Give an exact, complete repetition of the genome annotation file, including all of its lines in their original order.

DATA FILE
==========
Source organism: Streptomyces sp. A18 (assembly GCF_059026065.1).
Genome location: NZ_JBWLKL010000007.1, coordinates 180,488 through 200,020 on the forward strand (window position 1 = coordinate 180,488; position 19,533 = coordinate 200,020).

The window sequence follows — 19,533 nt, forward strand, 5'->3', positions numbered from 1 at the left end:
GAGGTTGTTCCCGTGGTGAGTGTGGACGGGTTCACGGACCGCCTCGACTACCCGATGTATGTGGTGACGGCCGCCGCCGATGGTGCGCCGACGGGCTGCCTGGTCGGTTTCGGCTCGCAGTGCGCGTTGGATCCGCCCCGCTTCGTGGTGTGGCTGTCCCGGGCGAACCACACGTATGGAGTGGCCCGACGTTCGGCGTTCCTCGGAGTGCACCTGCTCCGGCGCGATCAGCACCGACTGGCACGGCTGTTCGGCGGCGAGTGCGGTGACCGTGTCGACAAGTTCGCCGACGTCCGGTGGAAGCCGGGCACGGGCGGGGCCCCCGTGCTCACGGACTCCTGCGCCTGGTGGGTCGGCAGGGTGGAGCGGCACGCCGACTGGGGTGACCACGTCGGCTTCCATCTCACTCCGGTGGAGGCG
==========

Source organism: Streptomyces sp. A18 (assembly GCF_059026065.1).
Genome location: NZ_JBWLKL010000007.1, coordinates 180,488 through 200,020 on the forward strand (window position 1 = coordinate 180,488; position 19,533 = coordinate 200,020).

The window sequence follows — 19,533 nt, forward strand, 5'->3', positions numbered from 1 at the left end:
GAGGTTGTTCCCGTGGTGAGTGTGGACGGGTTCACGGACCGCCTCGACTACCCGATGTATGTGGTGACGGCCGCCGCCGATGGTGCGCCGACGGGCTGCCTGGTCGGTTTCGGCTCGCAGTGCGCGTTGGATCCGCCCCGCTTCGTGGTGTGGCTGTCCCGGGCGAACCACACGTATGGAGTGGCCCGACGTTCGGCGTTCCTCGGAGTGCACCTGCTCCGGCGCGATCAGCACCGACTGGCACGGCTGTTCGGCGGCGAGTGCGGTGACCGTGTCGACAAGTTCGCCGACGTCCGGTGGAAGCCGGGCACGGGCGGGGCCCCCGTGCTCACGGACTCCTGCGCCTGGTGGGTCGGCAGGGTGGAGCGGCACGCCGACTGGGGTGACCACGTCGGCTTCCATCTCACTCCGGTGGAGGCG